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What Is an Irregular Adjective?

"Many" is an irregular adjective, as its comparative and superficial forms--"more" and "most," respectively--have different root words.
"Tall" is a regular adjective, as its comparative and superlative forms--"taller" and "tallest," respectively--simply add suffixes to the root word "tall."
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  • Written By: G. Wiesen
  • Edited By: Shereen Skola
  • Last Modified Date: 07 August 2014
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An irregular adjective is a word that describes or modifies a noun or pronoun, but does not have a simple comparative or superlative form. Adjectives in general are words like “fast” or “short” that describe a noun or pronoun. These may be illustrated in phrases like “short table” or “fast dog.” These simple adjectives can typically use a suffix of “-er” to indicate comparative form, or “-est” for the superlative form. An irregular adjective does not simply use one of these suffixes, however, and instead completely changes such as the word “good” and the comparative form of “better” and superlative “best.”

In basic use, an adjective is a word that describes a noun or pronoun, providing additional information about it. A simple adjective like “tall,” can be used with a noun like “man” to create “tall man,” which describes the noun by indicating its relative height. The major difference between a simple and irregular adjective is the way in which they can change form to indicate a comparative or superlative modifier.

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There are two common forms used with adjectives to compare different nouns or pronouns, which express greater meaning without additional or unnecessary language. The comparative form is used to directly compare two or more items and indicate that one of them has more of the quality described by the adjective. This is typically achieved through the addition of the suffix “-er” to a simple adjective, though the word “more” can sometimes be used. The word “tall” can become comparative to indicate the “taller man,” or the word “fast” can similarly refer to a “faster cat” in comparison to another.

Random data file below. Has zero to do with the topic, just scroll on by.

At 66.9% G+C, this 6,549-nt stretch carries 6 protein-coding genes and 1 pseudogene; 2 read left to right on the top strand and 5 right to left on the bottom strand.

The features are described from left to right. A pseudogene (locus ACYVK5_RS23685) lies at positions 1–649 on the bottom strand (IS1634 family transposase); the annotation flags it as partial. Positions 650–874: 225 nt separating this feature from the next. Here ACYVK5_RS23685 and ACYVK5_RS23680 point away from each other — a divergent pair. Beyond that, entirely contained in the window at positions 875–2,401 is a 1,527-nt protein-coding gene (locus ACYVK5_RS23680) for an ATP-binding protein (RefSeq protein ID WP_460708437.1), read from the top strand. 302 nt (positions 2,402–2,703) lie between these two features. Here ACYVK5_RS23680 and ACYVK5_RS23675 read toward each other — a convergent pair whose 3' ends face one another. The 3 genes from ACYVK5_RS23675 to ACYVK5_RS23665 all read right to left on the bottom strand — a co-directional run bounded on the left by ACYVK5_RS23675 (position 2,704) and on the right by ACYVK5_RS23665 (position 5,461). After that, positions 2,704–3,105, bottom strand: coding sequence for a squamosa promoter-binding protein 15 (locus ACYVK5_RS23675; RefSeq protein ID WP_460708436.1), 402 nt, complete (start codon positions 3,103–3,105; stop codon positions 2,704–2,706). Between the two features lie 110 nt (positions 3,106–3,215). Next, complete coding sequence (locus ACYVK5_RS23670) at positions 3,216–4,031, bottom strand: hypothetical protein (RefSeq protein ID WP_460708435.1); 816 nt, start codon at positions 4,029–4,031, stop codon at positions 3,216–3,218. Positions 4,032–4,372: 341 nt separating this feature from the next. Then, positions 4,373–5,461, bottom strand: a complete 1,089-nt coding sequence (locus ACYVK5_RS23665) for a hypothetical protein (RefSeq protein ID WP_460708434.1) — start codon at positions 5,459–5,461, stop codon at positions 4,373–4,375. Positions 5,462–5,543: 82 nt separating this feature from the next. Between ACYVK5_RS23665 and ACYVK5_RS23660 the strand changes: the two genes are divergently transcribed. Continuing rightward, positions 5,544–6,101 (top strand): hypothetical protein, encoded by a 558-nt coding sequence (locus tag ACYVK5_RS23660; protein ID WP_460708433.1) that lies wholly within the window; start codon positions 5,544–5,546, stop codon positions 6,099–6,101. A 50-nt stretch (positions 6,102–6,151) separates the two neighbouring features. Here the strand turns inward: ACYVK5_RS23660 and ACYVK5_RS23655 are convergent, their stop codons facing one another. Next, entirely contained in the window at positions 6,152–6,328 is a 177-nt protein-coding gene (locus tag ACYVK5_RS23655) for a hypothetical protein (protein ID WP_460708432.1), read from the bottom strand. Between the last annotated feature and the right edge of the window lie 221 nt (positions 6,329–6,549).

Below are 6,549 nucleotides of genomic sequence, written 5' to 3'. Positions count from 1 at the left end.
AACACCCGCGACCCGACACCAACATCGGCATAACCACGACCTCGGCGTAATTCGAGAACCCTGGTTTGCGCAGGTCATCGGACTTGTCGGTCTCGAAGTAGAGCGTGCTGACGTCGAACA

Simple adjectives can also assume the superlative form, which indicates that the noun it describes has the greatest possible amount of the quality it describes. This form is often created through the addition of the suffix “-est” and can sometimes include the word “most.” If someone is “the tallest man,” then he is the most “tall” man of others he is being compared to; the “fastest cat” is faster than any other cat.

An irregular adjective is simply one that cannot assume the comparative or superlative form simply by adding this suffix, and instead uses different terms. The word “good,” for example, is irregular since the comparative form is “better” and the superlative form is “best.” While these forms still have endings similar to the suffixes used for regular adjectives, the change of the root word indicates irregularity.

Other words like “bad,” “many,” and “little” are also examples of an irregular adjective. The word “bad” has a comparative form of “worse” and a superlative form of “worst,” which are often confused by some writers. “Many” has “more” as a comparative and “most” as the superlative, while the word “little” is an irregular adjective with “less” and “least” as its respective forms.

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